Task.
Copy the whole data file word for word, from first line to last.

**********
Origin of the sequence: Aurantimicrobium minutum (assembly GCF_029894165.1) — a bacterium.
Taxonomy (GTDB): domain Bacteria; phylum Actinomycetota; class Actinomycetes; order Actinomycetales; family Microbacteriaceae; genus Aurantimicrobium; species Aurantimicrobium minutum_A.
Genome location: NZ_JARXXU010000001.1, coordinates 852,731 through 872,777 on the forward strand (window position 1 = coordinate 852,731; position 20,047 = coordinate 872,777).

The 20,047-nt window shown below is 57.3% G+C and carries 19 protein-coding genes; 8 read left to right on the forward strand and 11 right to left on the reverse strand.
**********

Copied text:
Origin of the sequence: Aurantimicrobium minutum (assembly GCF_029894165.1) — a bacterium.
Taxonomy (GTDB): domain Bacteria; phylum Actinomycetota; class Actinomycetes; order Actinomycetales; family Microbacteriaceae; genus Aurantimicrobium; species Aurantimicrobium minutum_A.
Genome location: NZ_JARXXU010000001.1, coordinates 852,731 through 872,777 on the forward strand (window position 1 = coordinate 852,731; position 20,047 = coordinate 872,777).

The 20,047-nt window shown below is 57.3% G+C and carries 19 protein-coding genes; 8 read left to right on the forward strand and 11 right to left on the reverse strand.